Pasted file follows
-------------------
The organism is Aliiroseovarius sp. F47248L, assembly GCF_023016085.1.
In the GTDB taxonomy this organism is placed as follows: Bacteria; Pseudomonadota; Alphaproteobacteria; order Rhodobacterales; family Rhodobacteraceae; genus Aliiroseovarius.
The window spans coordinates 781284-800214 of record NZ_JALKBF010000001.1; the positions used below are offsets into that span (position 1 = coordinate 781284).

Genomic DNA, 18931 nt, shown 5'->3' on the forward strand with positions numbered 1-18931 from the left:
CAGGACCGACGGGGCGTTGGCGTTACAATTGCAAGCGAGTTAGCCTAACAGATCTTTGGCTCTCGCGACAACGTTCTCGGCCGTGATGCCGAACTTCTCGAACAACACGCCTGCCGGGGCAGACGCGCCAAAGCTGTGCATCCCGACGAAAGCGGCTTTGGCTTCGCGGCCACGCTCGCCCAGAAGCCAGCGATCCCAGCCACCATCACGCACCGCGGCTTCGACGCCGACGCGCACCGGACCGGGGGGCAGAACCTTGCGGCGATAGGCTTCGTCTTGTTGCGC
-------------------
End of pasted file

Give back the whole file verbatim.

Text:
The organism is Aliiroseovarius sp. F47248L, assembly GCF_023016085.1.
In the GTDB taxonomy this organism is placed as follows: Bacteria; Pseudomonadota; Alphaproteobacteria; order Rhodobacterales; family Rhodobacteraceae; genus Aliiroseovarius.
The window spans coordinates 781284-800214 of record NZ_JALKBF010000001.1; the positions used below are offsets into that span (position 1 = coordinate 781284).

Genomic DNA, 18931 nt, shown 5'->3' on the forward strand with positions numbered 1-18931 from the left:
CAGGACCGACGGGGCGTTGGCGTTACAATTGCAAGCGAGTTAGCCTAACAGATCTTTGGCTCTCGCGACAACGTTCTCGGCCGTGATGCCGAACTTCTCGAACAACACGCCTGCCGGGGCAGACGCGCCAAAGCTGTGCATCCCGACGAAAGCGGCTTTGGCTTCGCGGCCACGCTCGCCCAGAAGCCAGCGATCCCAGCCACCATCACGCACCGCGGCTTCGACGCCGACGCGCACCGGACCGGGGGGCAGAACCTTGCGGCGATAGGCTTCGTCTTGTTGCGC